Scott Base phone home

New Zealand’s remotest outpost is now just a video call away with Antarctica New Zealand installing Starlink at Scott Base to improve connectivity.

The aim is to give scientists access to modern digital software tools while they are working at the Ross Island research station, some 3800km from New Zealand. The increased capacity and speed of the connection means the experience should be similar to working from home.

Antarctica New Zealand’s chief scientific advisor Jordy Hendrikx says the Starlink trial is a significant step up in communications capability for scientists that work from the base, opening up access to data, large files, organisational communication and collaboration tools, as well as Wi-Fi and mobile phones.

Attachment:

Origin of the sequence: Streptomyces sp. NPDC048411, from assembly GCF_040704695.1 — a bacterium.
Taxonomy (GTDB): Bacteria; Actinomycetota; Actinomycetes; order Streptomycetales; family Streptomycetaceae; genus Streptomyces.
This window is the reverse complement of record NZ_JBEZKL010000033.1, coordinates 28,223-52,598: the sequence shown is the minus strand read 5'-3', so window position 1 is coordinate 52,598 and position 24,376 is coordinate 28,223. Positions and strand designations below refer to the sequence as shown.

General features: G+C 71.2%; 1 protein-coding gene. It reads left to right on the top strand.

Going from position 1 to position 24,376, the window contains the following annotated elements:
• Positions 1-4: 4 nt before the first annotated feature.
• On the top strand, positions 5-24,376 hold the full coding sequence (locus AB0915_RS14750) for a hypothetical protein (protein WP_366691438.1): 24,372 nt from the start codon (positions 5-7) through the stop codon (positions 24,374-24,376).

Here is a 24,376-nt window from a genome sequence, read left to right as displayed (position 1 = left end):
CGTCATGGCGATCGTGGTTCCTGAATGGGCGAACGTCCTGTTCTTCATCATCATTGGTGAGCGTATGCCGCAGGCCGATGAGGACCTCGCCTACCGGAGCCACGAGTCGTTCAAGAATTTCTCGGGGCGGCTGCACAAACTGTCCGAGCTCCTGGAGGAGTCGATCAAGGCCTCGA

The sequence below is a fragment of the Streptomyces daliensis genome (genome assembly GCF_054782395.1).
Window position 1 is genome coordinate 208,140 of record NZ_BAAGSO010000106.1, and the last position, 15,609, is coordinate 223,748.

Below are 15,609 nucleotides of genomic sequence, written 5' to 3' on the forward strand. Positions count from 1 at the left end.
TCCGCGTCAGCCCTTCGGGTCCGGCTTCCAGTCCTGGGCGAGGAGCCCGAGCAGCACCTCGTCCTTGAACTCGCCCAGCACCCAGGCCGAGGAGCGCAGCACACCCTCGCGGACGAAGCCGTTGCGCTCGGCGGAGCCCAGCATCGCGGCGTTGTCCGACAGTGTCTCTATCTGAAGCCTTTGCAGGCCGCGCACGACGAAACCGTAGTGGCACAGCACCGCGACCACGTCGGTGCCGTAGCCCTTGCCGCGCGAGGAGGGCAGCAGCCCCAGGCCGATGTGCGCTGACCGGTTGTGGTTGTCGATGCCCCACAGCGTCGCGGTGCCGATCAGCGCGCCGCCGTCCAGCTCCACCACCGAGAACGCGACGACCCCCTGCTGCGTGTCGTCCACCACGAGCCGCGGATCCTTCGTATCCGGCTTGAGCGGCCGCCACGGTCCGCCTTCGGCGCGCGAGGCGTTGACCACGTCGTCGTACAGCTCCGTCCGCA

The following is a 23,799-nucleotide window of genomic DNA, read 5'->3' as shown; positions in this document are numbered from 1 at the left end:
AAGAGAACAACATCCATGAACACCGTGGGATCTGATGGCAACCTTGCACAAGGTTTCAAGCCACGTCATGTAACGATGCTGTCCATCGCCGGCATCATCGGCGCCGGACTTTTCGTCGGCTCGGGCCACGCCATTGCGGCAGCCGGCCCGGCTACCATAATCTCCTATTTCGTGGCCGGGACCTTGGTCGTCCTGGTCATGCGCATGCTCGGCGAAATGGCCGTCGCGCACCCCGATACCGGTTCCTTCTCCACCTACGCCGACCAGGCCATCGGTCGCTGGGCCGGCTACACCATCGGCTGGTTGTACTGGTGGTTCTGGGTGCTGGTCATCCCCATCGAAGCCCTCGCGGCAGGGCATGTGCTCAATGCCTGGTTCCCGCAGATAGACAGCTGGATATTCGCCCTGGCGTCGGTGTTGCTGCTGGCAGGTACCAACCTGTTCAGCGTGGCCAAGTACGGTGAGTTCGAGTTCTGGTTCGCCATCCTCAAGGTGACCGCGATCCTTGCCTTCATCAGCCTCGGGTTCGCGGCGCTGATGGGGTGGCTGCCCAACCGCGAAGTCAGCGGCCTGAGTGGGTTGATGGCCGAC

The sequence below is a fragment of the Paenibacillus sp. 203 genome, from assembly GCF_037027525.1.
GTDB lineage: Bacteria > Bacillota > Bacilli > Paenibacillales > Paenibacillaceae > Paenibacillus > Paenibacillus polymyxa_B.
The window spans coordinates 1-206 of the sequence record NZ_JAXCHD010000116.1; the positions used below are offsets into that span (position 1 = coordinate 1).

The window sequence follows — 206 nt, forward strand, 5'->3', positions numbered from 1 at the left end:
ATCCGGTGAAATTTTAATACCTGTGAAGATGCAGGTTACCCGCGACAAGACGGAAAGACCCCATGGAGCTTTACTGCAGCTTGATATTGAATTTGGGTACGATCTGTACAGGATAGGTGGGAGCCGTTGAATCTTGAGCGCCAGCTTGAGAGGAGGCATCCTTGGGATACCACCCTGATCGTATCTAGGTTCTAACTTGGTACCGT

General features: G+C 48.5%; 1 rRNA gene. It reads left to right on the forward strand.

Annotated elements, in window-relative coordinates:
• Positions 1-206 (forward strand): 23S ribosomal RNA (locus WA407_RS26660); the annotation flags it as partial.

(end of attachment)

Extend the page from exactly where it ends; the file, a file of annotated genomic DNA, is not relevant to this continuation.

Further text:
“It’ll be a different world. This could be a new era of real-time collaboration for Scott Base, with new levels of interaction for inter-disciplinary teams and analysts, both in New Zealand and around the world,” Dr Hendrikx says.

Scott Base’s first data connection to the outside world came in 1992 when Telecom NZ, in partnership with then Antarctic division of the Department of Scientific and Industrial Research (DSIR), completed the installation of a satellite earth station at nearby Arrival Heights. Before that, it was high frequency radio and letters. Until now, movies were watched on DVDs.

Starlink kit on its perch at Scott Base
Photo: Ed Anscombe

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